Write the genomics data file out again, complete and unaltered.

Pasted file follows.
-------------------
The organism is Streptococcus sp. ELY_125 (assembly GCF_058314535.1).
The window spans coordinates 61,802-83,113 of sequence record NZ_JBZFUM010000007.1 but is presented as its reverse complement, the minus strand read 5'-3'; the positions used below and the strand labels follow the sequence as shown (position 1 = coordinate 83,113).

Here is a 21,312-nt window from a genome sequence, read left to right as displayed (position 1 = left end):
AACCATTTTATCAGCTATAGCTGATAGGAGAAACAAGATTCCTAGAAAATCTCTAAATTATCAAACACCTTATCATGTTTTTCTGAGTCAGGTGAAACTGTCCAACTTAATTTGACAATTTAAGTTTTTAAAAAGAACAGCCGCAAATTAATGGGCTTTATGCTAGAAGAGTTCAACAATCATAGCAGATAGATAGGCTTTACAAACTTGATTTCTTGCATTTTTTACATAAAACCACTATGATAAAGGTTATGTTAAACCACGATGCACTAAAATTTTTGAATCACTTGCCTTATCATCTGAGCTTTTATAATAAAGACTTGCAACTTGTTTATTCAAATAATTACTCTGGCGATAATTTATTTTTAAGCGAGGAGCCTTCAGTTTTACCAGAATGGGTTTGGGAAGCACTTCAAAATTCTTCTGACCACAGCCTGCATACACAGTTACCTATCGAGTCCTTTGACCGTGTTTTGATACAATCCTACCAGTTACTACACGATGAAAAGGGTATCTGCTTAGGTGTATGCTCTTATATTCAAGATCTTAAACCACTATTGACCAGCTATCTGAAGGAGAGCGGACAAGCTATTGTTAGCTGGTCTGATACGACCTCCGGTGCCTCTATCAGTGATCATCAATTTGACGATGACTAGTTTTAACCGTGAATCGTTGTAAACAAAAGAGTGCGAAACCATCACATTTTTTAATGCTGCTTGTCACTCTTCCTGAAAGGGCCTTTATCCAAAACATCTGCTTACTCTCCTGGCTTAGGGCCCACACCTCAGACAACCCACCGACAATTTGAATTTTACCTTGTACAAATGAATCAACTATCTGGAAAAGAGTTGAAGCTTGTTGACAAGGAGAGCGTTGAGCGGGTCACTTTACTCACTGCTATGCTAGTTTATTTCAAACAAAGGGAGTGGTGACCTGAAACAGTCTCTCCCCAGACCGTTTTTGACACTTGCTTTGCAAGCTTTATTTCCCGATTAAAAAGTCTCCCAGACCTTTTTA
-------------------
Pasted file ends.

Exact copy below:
The organism is Streptococcus sp. ELY_125 (assembly GCF_058314535.1).
The window spans coordinates 61,802-83,113 of sequence record NZ_JBZFUM010000007.1 but is presented as its reverse complement, the minus strand read 5'-3'; the positions used below and the strand labels follow the sequence as shown (position 1 = coordinate 83,113).

Here is a 21,312-nt window from a genome sequence, read left to right as displayed (position 1 = left end):
AACCATTTTATCAGCTATAGCTGATAGGAGAAACAAGATTCCTAGAAAATCTCTAAATTATCAAACACCTTATCATGTTTTTCTGAGTCAGGTGAAACTGTCCAACTTAATTTGACAATTTAAGTTTTTAAAAAGAACAGCCGCAAATTAATGGGCTTTATGCTAGAAGAGTTCAACAATCATAGCAGATAGATAGGCTTTACAAACTTGATTTCTTGCATTTTTTACATAAAACCACTATGATAAAGGTTATGTTAAACCACGATGCACTAAAATTTTTGAATCACTTGCCTTATCATCTGAGCTTTTATAATAAAGACTTGCAACTTGTTTATTCAAATAATTACTCTGGCGATAATTTATTTTTAAGCGAGGAGCCTTCAGTTTTACCAGAATGGGTTTGGGAAGCACTTCAAAATTCTTCTGACCACAGCCTGCATACACAGTTACCTATCGAGTCCTTTGACCGTGTTTTGATACAATCCTACCAGTTACTACACGATGAAAAGGGTATCTGCTTAGGTGTATGCTCTTATATTCAAGATCTTAAACCACTATTGACCAGCTATCTGAAGGAGAGCGGACAAGCTATTGTTAGCTGGTCTGATACGACCTCCGGTGCCTCTATCAGTGATCATCAATTTGACGATGACTAGTTTTAACCGTGAATCGTTGTAAACAAAAGAGTGCGAAACCATCACATTTTTTAATGCTGCTTGTCACTCTTCCTGAAAGGGCCTTTATCCAAAACATCTGCTTACTCTCCTGGCTTAGGGCCCACACCTCAGACAACCCACCGACAATTTGAATTTTACCTTGTACAAATGAATCAACTATCTGGAAAAGAGTTGAAGCTTGTTGACAAGGAGAGCGTTGAGCGGGTCACTTTACTCACTGCTATGCTAGTTTATTTCAAACAAAGGGAGTGGTGACCTGAAACAGTCTCTCCCCAGACCGTTTTTGACACTTGCTTTGCAAGCTTTATTTCCCGATTAAAAAGTCTCCCAGACCTTTTTA